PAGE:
On the one hand, by adopting a four-team College Football Playoff compared to a two-team BCS title game, we are increasing the pool and therefore the opportunity. It seems more democratic, eh?

But there are always unintended consequences when change comes to a system. It's possible the biggest beneficiaries of the CFP will be the college football superpowers, teams that get the benefit of the doubt after a loss (or two).

If Alabama, USC, Texas, and LSU (group A) had just one loss, and Duke, Northwestern, Boise State and Texas Tech (group B) also had just one loss, how many teams from group A get into the playoff compared to group B?

If the selection committee is, like the national polls, heavily reliant on reputation, the elite powers will typically get the benefit of the doubt.

When a highly ranked Alabama/USC/LSU/Texas team loses its first game, it won't tumble precipitously in the polls, whereas a Duke/Northwestern/Boise State/Texas Tech that is climbing the polls after being unranked in the preseason doesn't get the same consideration.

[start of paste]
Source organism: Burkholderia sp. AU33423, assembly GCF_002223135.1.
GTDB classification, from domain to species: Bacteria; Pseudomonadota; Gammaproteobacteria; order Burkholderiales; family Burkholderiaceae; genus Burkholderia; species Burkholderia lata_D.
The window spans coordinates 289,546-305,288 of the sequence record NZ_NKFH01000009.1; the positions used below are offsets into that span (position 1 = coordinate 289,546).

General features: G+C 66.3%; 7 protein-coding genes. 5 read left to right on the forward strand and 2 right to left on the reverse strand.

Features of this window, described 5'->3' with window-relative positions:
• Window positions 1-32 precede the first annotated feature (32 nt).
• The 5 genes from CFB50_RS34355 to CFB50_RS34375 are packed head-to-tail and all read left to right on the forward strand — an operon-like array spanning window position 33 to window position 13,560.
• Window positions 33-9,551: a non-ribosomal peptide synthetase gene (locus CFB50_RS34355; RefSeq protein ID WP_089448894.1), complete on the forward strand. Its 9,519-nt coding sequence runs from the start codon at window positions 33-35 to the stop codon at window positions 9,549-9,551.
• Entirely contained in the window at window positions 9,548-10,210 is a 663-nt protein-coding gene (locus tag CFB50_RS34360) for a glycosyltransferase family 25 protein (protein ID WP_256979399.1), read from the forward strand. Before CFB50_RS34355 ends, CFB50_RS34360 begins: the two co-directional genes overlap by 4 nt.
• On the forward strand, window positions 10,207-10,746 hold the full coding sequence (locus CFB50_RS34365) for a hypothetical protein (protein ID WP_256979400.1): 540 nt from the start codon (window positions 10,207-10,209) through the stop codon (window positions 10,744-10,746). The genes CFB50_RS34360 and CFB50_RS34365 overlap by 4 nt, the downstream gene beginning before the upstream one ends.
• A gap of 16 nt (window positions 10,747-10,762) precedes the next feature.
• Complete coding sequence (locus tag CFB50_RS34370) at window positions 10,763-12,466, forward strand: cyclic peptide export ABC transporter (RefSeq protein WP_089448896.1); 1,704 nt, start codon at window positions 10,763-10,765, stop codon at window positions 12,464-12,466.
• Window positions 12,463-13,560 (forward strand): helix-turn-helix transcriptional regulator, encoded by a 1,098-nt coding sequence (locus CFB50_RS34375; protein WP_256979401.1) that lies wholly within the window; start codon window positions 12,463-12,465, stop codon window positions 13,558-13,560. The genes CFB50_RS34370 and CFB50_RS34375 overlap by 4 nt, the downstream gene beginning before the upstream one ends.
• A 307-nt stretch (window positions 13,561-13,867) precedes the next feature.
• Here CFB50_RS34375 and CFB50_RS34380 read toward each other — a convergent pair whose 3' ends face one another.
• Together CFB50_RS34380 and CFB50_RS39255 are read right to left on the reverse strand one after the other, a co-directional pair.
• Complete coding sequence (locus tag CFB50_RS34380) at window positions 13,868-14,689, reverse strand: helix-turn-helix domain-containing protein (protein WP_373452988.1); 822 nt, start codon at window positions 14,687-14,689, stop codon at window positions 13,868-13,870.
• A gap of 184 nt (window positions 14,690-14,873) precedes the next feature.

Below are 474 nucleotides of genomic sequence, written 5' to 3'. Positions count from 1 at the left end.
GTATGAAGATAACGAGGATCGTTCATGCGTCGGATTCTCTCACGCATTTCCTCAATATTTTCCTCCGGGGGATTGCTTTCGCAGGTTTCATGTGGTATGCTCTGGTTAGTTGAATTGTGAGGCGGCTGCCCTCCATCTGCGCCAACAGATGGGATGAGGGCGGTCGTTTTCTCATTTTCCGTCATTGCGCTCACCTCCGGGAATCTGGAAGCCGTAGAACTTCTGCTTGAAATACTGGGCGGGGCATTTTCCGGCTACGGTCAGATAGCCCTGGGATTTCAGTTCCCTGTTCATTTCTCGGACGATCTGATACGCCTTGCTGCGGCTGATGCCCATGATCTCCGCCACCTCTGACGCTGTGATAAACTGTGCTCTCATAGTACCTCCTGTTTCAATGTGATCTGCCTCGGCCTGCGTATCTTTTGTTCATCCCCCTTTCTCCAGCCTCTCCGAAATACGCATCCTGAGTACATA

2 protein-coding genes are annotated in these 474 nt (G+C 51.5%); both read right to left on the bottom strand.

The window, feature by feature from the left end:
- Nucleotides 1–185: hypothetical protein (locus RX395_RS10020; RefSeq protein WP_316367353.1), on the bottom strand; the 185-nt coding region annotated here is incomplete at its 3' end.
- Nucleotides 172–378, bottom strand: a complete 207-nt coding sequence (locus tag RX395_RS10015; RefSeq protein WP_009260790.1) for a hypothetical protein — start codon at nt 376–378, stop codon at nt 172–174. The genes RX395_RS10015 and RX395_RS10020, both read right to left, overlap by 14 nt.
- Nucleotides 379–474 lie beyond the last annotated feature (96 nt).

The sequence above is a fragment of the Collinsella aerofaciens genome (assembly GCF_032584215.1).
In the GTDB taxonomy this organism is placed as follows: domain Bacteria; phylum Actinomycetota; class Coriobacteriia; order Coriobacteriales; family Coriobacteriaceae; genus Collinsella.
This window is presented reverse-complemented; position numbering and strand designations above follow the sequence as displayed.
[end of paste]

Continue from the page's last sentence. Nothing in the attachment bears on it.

Further, as you noted, increasing the pool to four teams over two decreases the value of the regular season, the one undeniable strength of the BCS system.

Many think we're headed toward an eight-team playoff. That sounds far more equitable, but that would reduce the value of the regular season even further -- significantly.

It will be interesting to see how the CFP affects how we perceive and react to the regular season. It's still going to be college football, so it will continue to be awesome. And it will still provoke controversies.

It is possible that those controversies won't be as juicy.


Ryan from Kennewick, Wash., writes: Anything is possible in college football. "Never say never" and "Texas (UT) has unlimited resources" are two things we hear a lot. Even though there are provisions in the UT athletic director's contract to keep him from hiring ASU's staff, what are the chances that Texas uses their "resources" to go after one of them anyway? (Obviously I'm primarily referring to Todd Graham.)

Ted Miller: If Texas really, really wants to hire Todd Graham away from Arizona State, it will go after him. And I personally would have no problem with Graham taking the job because this is the United States of America, and if you are a football coach, you should want to coach at Texas and make $5 million a year.